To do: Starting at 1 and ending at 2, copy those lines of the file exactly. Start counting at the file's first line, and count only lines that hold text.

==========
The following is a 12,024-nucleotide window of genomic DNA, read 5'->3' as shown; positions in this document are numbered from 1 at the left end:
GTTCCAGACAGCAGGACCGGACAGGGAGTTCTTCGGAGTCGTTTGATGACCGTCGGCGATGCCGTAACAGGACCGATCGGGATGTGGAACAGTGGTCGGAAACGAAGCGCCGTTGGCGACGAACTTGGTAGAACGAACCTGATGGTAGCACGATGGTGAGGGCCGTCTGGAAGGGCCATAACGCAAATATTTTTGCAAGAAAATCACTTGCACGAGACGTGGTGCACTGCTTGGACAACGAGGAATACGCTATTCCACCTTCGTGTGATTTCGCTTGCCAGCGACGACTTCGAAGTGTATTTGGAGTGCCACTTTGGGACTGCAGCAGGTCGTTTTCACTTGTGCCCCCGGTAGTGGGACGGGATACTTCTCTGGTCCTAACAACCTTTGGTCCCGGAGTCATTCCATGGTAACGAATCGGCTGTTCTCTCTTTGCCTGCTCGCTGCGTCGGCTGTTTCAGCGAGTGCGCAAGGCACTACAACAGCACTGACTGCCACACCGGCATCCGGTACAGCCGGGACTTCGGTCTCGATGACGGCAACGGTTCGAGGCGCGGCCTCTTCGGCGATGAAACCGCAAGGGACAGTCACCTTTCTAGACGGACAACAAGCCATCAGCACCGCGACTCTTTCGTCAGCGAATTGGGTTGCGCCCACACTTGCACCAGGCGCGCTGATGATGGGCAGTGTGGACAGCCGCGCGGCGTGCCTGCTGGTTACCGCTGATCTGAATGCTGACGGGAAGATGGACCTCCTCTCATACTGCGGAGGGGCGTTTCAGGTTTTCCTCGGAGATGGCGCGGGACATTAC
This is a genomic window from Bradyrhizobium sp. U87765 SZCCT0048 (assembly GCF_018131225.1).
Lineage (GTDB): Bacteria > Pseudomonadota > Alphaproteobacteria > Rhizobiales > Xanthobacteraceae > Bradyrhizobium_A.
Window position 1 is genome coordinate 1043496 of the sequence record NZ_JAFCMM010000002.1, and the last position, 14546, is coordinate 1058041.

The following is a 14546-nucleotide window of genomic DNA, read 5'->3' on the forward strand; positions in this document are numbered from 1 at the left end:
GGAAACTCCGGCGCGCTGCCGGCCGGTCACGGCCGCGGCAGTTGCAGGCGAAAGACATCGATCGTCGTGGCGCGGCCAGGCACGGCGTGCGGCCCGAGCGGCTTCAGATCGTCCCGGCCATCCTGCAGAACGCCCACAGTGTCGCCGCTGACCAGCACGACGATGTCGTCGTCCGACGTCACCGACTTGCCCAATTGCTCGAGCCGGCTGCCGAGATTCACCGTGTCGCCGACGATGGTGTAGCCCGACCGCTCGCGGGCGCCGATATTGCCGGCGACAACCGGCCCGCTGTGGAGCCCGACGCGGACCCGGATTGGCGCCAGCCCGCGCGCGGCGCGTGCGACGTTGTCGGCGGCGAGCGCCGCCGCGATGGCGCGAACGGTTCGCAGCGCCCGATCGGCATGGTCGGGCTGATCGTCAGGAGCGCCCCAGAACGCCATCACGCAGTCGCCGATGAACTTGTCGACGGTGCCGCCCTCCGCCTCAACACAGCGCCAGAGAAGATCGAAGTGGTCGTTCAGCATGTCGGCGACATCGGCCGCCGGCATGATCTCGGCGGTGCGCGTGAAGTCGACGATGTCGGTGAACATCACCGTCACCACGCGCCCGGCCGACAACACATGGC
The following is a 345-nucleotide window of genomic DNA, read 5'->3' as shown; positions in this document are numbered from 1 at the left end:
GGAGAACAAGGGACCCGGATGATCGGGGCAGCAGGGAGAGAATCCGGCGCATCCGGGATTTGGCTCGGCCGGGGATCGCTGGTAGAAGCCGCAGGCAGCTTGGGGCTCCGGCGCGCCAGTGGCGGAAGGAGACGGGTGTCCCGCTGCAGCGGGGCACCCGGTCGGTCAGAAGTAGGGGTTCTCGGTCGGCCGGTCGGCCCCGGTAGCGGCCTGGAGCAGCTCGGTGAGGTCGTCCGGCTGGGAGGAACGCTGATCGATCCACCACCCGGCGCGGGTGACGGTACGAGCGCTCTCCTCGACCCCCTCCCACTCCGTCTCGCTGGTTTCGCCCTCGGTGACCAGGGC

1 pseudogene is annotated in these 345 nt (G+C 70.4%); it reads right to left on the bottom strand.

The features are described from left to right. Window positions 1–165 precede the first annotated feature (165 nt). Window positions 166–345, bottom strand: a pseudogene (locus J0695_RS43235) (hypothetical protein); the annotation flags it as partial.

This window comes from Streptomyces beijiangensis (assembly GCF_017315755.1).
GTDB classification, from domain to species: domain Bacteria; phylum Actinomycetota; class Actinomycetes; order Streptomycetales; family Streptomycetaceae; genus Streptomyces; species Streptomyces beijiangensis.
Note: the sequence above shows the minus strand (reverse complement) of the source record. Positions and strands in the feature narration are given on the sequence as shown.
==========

The following is a 12,024-nucleotide window of genomic DNA, read 5'->3' as shown; positions in this document are numbered from 1 at the left end:
GTTCCAGACAGCAGGACCGGACAGGGAGTTCTTCGGAGTCGTTTGATGACCGTCGGCGATGCCGTAACAGGACCGATCGGGATGTGGAACAGTGGTCGGAAACGAAGCGCCGTTGGCGACGAACTTGGTAGAACGAACCTGATGGTAGCACGATGGTGAGGGCCGTCTGGAAGGGCCATAACGCAAATATTTTTGCAAGAAAATCACTTGCACGAGACGTGGTGCACTGCTTGGACAACGAGGAATACGCTATTCCACCTTCGTGTGATTTCGCTTGCCAGCGACGACTTCGAAGTGTATTTGGAGTGCCACTTTGGGACTGCAGCAGGTCGTTTTCACTTGTGCCCCCGGTAGTGGGACGGGATACTTCTCTGGTCCTAACAACCTTTGGTCCCGGAGTCATTCCATGGTAACGAATCGGCTGTTCTCTCTTTGCCTGCTCGCTGCGTCGGCTGTTTCAGCGAGTGCGCAAGGCACTACAACAGCACTGACTGCCACACCGGCATCCGGTACAGCCGGGACTTCGGTCTCGATGACGGCAACGGTTCGAGGCGCGGCCTCTTCGGCGATGAAACCGCAAGGGACAGTCACCTTTCTAGACGGACAACAAGCCATCAGCACCGCGACTCTTTCGTCAGCGAATTGGGTTGCGCCCACACTTGCACCAGGCGCGCTGATGATGGGCAGTGTGGACAGCCGCGCGGCGTGCCTGCTGGTTACCGCTGATCTGAATGCTGACGGGAAGATGGACCTCCTCTCATACTGCGGAGGGGCGTTTCAGGTTTTCCTCGGAGATGGCGCGGGACATTAC